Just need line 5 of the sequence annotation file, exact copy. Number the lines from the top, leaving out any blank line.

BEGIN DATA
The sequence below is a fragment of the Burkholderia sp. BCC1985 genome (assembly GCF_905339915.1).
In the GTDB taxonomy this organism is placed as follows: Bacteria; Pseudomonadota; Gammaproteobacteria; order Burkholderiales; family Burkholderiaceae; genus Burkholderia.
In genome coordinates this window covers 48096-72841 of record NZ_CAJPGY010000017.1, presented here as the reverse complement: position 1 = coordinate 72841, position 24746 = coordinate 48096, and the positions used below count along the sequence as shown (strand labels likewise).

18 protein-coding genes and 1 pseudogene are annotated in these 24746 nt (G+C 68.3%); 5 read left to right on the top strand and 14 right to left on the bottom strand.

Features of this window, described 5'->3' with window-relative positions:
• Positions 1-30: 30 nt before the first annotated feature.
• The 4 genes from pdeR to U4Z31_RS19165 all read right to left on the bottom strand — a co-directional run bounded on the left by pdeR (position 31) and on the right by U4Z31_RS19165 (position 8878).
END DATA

Features of this window, described 5'->3' with window-relative positions: